Parenting in the age of social media is no easy task. Social platforms can make kids vulnerable to all kinds of dangers, from misinformation to cyberbullying, and now some concerned parents are speaking out. Last week, Meta Platforms Inc., the company behind Facebook, Instagram and other apps, was hit with multiple lawsuits from parents who say the brand’s algorithms make kids addicted to social media and lead to dangerous consequences.
More than eight lawsuits filed in different courts across the U.S. allege that exposure to Meta social media platforms contributed to kids’ eating disorders, sleep problems and mental health issues. One family, who filed suit in California, says their 19-year-old daughter developed an Instagram addiction starting at age 11 that fueled battles with “addiction, anxiety, depression, self-harm, eating disorders and suicidal ideation.” They say their daughter was able to create her Instagram account without their knowledge and despite the platform’s minimum age requirement of 13.
Another family in Tennessee alleges that social media addiction caused their 15-year-old to suffer multiple periods of suicidal ideation, self-harm, disordered eating and insomnia. In addition to the lawsuits filed in Tennessee and California, lawsuits have also been filed in Texas, Georgia, Colorado, Florida, Delaware, Illinois and Missouri.
Attorneys for several of the families claim Meta executives are aware of the potential detrimental health effects of using their platforms. The lawsuits cite The Facebook Papers, internal documents shared by a company whistleblower and published by the Wall Street Journal in 2021. These documents allege that Facebook executives commissioned studies on the potential harm caused by content on the platform and at least one study showed that 1 in 5 teens report worse self image as a result of using Instagram.
News of the lawsuits sparked an important discussion about who is ultimately responsible for keeping kids safe online. Some argue that social media companies need much more oversight while others say parents need to set firmer limits when it comes to social media use.
“I will be the first to admit how impractical it is to monitor a teen’s social media use,” one person writes. “Hell, even Google limits a parent’s ‘control’ at the ripe old age of 13. But we have to be more accountable as parents for allowing this.”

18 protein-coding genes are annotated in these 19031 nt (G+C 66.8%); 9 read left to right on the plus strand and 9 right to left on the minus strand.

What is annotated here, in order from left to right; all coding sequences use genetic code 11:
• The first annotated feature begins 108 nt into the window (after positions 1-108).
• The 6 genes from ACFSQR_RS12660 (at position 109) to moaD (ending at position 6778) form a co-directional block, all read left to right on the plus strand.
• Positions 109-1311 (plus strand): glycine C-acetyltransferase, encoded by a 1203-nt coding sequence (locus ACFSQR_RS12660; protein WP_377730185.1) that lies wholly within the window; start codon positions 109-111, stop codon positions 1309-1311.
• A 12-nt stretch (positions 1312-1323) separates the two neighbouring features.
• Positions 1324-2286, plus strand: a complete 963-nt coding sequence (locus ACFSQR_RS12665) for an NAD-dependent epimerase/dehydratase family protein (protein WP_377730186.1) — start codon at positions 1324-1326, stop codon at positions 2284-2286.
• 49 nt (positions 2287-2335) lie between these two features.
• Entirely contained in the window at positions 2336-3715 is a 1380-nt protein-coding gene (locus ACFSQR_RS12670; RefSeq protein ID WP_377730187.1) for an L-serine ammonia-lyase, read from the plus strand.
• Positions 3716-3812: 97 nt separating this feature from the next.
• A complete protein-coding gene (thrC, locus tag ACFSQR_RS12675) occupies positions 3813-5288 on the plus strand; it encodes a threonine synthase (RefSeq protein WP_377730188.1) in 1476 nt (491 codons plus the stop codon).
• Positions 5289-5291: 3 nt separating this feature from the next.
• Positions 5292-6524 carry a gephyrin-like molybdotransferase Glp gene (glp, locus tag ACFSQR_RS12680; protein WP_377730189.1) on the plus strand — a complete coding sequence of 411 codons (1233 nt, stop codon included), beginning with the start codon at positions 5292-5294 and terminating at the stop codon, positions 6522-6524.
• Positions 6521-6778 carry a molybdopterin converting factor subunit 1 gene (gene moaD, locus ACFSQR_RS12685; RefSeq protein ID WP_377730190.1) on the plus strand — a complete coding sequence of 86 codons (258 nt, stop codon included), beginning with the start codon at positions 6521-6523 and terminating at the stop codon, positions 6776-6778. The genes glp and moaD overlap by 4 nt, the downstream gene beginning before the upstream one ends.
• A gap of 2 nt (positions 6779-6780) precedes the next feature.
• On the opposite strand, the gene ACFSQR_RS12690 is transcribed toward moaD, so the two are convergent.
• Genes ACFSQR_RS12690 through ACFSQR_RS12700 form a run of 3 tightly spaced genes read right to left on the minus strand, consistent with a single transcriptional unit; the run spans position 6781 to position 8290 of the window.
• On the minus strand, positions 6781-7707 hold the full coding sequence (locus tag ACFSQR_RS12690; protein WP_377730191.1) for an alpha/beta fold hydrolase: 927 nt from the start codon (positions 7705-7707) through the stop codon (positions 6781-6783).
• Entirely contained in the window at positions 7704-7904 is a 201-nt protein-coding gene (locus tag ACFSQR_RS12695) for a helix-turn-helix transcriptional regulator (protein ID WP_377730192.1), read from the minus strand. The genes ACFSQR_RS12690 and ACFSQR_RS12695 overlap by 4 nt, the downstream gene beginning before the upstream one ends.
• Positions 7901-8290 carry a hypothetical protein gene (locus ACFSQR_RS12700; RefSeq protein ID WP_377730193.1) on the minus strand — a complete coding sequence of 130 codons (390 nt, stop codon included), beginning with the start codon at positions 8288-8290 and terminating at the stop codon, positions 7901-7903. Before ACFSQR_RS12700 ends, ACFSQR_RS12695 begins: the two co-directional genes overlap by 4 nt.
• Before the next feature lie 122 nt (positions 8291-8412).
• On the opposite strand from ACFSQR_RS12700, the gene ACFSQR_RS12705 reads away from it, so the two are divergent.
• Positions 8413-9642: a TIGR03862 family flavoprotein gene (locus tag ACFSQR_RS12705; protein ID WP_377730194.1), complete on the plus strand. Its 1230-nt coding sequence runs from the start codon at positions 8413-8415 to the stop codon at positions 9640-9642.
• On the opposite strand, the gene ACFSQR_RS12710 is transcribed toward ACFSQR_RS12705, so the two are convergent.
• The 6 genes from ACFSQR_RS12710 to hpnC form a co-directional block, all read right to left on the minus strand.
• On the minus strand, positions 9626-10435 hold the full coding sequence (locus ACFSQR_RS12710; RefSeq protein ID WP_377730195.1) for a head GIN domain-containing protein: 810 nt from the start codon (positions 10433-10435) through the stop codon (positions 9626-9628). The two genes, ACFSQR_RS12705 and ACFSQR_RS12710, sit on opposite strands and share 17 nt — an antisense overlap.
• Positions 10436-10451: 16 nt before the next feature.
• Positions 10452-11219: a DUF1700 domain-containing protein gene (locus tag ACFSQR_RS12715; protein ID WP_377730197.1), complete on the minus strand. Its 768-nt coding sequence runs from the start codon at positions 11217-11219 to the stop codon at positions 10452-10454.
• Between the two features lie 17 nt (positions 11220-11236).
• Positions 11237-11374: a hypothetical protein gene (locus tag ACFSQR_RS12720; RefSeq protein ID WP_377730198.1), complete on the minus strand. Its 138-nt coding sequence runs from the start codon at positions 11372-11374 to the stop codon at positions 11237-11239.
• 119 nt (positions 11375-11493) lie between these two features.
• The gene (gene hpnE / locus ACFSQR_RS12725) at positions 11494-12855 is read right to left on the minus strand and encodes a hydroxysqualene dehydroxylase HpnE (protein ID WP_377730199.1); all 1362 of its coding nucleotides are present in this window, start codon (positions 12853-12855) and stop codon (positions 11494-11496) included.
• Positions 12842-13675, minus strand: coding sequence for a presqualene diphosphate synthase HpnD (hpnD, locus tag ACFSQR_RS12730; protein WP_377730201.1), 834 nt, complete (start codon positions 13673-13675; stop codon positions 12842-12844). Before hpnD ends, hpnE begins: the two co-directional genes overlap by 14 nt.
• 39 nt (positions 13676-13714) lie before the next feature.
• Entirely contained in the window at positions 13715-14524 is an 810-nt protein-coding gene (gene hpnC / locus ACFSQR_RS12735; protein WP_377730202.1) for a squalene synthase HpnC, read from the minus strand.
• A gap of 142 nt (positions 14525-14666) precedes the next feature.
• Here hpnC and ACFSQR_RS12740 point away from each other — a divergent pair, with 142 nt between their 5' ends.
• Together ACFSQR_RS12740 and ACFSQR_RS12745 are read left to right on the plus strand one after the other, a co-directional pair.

“Time for parents to start taking action,” another person says. “Great to see parents of a NY teenager sue Meta after alleging that she suffered [an] eating disorder because of Instagram addiction. Keeping kids off social media is a huge problem when it’s so easy for them to access.”
Parents may differ on how much they should monitor kids’ social media use, but it’s clear that many of them are letting kids have access to these platforms. Nearly half of kids ages 10-12 years old and 32% of kids ages 7-9 years old use social media apps, according to a poll by C.S. Mott Children’s Hospital. Meanwhile, 1 in 6 parents polled say they don’t use any of the parental controls available on social media.
It’s still not entirely clear how social media use impacts kids long term, but research points to inherent risks in allowing kids on various apps. One study shows that kids under 11 who use Instagram and Snapchat may be more likely to exhibit “problematic digital behaviors,” like joining sites their parents wouldn’t approve of and unsympathetic online interactions. They also face an increased risk of online harassment. In another study, social media users ages 14-24 report increased feelings of anxiety, depression, poor body image and loneliness from using social media.
The question at the heart of the Meta lawsuits is how much social media companies know about the potential risks platforms carry for kids and teens and how these platforms work or do not work to mitigate the danger. Parents certainly have some control over how kids use social media, but the safety of apps is important, too. The outcomes of these lawsuits could play a major role in determining how people let kids engage online in the future.